Experts support recycling drinking water from toilets, showers and washing machines to meet future water demand, a new report shows.

Australians are likely to drink recycled water at some point in the future, with a new report showing industry professionals overwhelmingly support reusing treated sewage to ensure supplies remain secure.

Water experts are also worried about the rise of coal seam gas, with most saying they believe CSG will pose a challenge in managing water resources.

The Australian Water Association’s latest State of the Water Sector Report has found 87 per cent of industry professionals think recycled and cleaned waste water is a suitable source of drinking water.

About two-thirds of water professionals believe that Australia’s water supplies and networks are well managed now.

But rising costs and ensuring future supplies are areas of concern as climate change, population growth and the need to upgrade expensive systems place pressure on the water industry.

Experts say diversifying water supplies will offer the best security.

The report, prepared by Deloitte from a survey of 1243 professionals, shows recycling waste water enjoys a higher level of support than building new dams and is second only to desalinating seawater as a favoured strategy.

Associate professor Stuart Khan, a water systems expert from the University of New South Wales and chair of the AWA water recycling network committee, said drinking recycled water is inevitable but the industry had to build public acceptance.

“The most likely scenario is that the next cities to move will be some smaller regional centres,” he said.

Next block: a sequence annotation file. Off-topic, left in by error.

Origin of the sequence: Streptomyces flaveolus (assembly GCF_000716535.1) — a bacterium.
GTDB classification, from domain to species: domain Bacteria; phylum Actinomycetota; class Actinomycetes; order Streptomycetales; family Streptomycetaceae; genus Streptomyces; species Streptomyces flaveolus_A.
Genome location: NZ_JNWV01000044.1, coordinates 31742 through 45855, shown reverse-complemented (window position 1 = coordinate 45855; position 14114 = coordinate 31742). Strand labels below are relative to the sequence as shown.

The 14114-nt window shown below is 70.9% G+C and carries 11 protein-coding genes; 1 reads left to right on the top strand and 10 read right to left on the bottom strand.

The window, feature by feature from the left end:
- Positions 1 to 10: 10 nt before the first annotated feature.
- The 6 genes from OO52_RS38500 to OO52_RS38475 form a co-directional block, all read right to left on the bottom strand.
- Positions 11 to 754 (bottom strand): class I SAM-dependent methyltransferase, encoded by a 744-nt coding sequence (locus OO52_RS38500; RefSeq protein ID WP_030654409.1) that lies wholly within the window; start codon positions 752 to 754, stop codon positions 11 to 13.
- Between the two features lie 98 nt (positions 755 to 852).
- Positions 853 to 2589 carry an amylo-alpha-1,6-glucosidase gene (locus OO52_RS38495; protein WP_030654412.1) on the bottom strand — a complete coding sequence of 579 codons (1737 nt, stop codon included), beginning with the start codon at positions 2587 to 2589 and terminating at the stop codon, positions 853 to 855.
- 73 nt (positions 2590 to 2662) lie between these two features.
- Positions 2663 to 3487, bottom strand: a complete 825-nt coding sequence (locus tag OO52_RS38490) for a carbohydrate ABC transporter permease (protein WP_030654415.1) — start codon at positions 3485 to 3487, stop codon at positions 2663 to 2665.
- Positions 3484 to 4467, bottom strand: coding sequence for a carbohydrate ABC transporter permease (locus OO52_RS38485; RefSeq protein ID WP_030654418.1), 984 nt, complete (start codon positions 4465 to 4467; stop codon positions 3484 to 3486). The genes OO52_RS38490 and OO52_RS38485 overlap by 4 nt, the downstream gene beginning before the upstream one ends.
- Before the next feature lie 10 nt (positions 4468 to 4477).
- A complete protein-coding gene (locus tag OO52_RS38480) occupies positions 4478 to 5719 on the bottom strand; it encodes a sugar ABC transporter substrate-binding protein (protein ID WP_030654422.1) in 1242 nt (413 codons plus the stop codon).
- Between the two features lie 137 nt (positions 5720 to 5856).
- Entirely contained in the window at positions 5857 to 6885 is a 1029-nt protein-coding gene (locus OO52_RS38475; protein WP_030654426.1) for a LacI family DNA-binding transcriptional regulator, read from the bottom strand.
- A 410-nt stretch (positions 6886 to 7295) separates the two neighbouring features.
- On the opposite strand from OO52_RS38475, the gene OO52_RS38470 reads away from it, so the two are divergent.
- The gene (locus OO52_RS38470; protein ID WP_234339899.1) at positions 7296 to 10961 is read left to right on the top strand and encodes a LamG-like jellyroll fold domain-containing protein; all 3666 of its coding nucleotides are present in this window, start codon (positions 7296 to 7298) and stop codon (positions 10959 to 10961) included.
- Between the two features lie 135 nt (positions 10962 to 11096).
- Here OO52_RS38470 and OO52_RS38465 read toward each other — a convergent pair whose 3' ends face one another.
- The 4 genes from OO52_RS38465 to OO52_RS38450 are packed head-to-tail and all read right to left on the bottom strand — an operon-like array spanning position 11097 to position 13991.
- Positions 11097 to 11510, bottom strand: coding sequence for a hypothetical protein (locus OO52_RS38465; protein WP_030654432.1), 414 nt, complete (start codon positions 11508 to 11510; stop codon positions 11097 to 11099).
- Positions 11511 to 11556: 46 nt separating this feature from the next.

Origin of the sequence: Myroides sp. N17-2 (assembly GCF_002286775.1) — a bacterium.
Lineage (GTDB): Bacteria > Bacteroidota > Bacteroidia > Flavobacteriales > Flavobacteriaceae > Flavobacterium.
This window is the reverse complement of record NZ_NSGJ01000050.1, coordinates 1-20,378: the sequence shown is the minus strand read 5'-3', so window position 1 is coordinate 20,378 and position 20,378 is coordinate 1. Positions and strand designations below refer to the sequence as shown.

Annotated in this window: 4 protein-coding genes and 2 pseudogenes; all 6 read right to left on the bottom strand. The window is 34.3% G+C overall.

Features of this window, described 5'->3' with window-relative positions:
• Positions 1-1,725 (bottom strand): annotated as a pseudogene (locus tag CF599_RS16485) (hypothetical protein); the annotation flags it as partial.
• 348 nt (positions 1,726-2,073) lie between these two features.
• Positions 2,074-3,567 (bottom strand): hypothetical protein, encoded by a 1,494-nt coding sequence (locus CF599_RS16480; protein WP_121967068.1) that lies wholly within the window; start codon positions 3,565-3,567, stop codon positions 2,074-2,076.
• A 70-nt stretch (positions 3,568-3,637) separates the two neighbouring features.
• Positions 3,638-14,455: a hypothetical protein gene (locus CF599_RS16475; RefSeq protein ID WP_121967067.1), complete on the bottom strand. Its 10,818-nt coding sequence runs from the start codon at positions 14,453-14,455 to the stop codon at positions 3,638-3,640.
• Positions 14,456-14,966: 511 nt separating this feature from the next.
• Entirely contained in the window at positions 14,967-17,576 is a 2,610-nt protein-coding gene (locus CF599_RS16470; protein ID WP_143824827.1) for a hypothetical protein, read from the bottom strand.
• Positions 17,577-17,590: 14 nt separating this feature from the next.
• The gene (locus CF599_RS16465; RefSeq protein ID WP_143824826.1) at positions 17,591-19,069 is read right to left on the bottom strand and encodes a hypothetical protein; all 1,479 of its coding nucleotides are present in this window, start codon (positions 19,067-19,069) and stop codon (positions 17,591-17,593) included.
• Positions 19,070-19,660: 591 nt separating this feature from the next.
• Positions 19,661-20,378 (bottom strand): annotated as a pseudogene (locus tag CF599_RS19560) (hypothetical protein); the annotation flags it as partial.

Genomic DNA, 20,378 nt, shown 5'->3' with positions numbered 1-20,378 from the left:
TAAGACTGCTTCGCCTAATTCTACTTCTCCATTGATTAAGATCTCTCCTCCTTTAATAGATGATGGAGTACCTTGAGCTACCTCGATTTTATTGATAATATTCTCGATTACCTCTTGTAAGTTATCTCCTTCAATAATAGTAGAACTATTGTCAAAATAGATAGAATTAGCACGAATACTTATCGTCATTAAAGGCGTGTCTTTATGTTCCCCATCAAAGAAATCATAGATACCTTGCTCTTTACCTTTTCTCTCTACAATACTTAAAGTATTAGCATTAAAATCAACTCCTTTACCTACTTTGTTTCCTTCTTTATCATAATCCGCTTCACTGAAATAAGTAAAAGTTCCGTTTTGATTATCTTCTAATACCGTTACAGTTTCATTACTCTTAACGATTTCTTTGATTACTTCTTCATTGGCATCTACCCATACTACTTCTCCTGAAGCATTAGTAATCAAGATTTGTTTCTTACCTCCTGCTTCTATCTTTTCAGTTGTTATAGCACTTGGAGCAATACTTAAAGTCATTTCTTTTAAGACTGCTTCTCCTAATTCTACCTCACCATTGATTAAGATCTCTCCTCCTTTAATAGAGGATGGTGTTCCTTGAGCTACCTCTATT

Even big coastal cities and capitals, which have the option of desalination, are likely to eventually opt for the lower energy demands of putting recycled water directly back into water supplies, Assoc Prof Khan said.

Western Australia last year signed off on an indirect reuse scheme where treated sewage is injected into underground aquifers.

WA also uses desalination.

While desalination is almost universally accepted as a viable source of drinking water, outside WA it loses support because of its higher cost and environmental impact.

Dams won support from 84 per cent of respondents as effective for managing water security in their region but support for new dams is low.

Only 45 per cent of those surveyed supported new dams in northern Australia and 38 per cent favoured new dams in the south-east.

The federal government has drawn up a list of 30 potential new or expanded dams that it says will boost agriculture and mining in those regions.

Concern about how CSG extraction could affect ground and surface water resources remains high among water experts, with 70 per cent saying it was a moderate to significant risk.

In states most affected by CSG operations – NSW, Queensland and the ACT – 87 per cent said the industry poses a risk to water resources, with 74 per cent rating the risk as moderate to significant.